Monday, August 01, 2005

We Are Smart Asians


There were eight of us, sitting on the ferry back from Fire Island. We occupied two long benches on the top deck.

We were little drunk because of the sun and the sea water and wine for dinner. Ferry ride at late night was pleasant with the sea wind blowing and a star-lighted sky above. We were leaving the parties of Ocean Beach but I was happy for going home. I was silent and was enjoying the moment for myself for a while after a fun and long day.

Then some one point at the sky and sighed "So many stars...how beautiful!" We know not all of them are stars but that is the one word we first-generation-non-native speakers know as the most common in referring them verbally. That is what we call a limit of vocabulary.

It does not matter that there are five languages (Chinese Mandarin, Chinese Chao Zhou Dialect (it is literarily a different language), English, Malaysian and Korean) being utilized among the eight of us with each one commonly use at least two. Many claim two and half since some can speak but not read Chinese while others can read but not speak Chinese besides their own languages.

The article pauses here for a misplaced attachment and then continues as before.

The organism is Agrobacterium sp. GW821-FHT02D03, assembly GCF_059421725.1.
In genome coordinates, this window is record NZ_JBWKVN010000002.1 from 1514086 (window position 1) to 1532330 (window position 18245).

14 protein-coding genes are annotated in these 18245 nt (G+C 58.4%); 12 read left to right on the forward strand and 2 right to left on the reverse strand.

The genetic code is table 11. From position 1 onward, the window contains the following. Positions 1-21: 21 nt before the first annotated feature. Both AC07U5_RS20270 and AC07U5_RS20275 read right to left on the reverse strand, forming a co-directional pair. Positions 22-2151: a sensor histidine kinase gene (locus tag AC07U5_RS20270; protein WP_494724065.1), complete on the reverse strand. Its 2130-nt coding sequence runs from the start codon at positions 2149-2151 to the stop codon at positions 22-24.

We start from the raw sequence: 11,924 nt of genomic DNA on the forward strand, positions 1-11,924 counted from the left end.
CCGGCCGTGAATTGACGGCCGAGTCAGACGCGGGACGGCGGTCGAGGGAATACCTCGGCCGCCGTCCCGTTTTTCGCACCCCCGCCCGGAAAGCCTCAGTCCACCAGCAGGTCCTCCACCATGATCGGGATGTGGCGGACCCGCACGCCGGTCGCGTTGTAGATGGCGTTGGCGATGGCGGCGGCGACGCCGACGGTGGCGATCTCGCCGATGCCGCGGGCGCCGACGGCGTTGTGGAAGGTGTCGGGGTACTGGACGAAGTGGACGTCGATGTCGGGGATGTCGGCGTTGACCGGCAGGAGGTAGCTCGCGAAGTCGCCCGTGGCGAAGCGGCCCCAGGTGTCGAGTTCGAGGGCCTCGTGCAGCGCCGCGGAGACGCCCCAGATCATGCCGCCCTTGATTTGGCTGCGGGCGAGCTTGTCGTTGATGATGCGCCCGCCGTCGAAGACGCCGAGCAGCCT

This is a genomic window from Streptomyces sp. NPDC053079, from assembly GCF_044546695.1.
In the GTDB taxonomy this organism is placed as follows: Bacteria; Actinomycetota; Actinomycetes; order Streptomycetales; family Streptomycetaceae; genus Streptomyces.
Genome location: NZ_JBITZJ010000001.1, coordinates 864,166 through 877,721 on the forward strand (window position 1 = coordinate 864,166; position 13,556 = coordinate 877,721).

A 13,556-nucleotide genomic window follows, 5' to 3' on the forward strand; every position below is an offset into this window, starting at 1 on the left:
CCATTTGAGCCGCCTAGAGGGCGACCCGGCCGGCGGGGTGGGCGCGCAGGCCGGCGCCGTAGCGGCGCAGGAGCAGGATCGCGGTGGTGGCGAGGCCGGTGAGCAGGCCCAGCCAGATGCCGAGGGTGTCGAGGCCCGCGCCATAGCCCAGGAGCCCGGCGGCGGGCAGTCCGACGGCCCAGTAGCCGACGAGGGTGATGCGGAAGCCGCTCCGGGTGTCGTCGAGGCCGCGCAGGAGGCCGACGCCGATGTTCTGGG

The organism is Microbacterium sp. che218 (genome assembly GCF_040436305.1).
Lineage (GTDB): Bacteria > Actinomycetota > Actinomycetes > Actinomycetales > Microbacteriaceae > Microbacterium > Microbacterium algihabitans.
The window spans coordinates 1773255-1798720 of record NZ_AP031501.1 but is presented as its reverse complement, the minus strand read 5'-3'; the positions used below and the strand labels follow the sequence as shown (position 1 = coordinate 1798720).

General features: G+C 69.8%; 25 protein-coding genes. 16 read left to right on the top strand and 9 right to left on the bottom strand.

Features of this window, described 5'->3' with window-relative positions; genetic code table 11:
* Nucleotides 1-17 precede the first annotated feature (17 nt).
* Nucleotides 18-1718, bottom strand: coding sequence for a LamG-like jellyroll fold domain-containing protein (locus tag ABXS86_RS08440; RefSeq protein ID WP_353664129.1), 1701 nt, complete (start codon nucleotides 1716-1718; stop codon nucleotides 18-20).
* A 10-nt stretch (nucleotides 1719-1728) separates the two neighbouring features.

Everyone were now looking up and admiring the sky. "See", I pointed to a bright star in what I think is the north, "that must be the Polar star". I sounded exciting, if not smart.

"No, I think that is Venus". Song Yeong said firmly. I don't know exactly where Venus should be tonight according to the calendar and its track of traveling. There has to be some tool or system with numbers that help us locate her exact location relative to Earth. But she sounded authoritative and is called astrologist and is a lovely and calm Korean girl whom I find dearing, I did not dispute. I do not care what it is so long it is up there, shining.

"So which planet is the closest to Sun?" Some one asked. Suddenly we are not talking about the stars anymore but the Solar system and the orbiting planets. OK, as smart Asians who are good at astronomy that should be a no-brainer. We will list them all easy.

"I know Earth is the third one" I said, starting with the safest, behaving like the smart-Ass type of jerk I hate during meetings.

Many heads nodded, "But what is the first one?" I kept silent since I am not sure. I know Venus is closer to Sun than Earth but what is the other one? There are two which are closer. I can not remember the English or the Chinese name of the other one. Memory drew blank.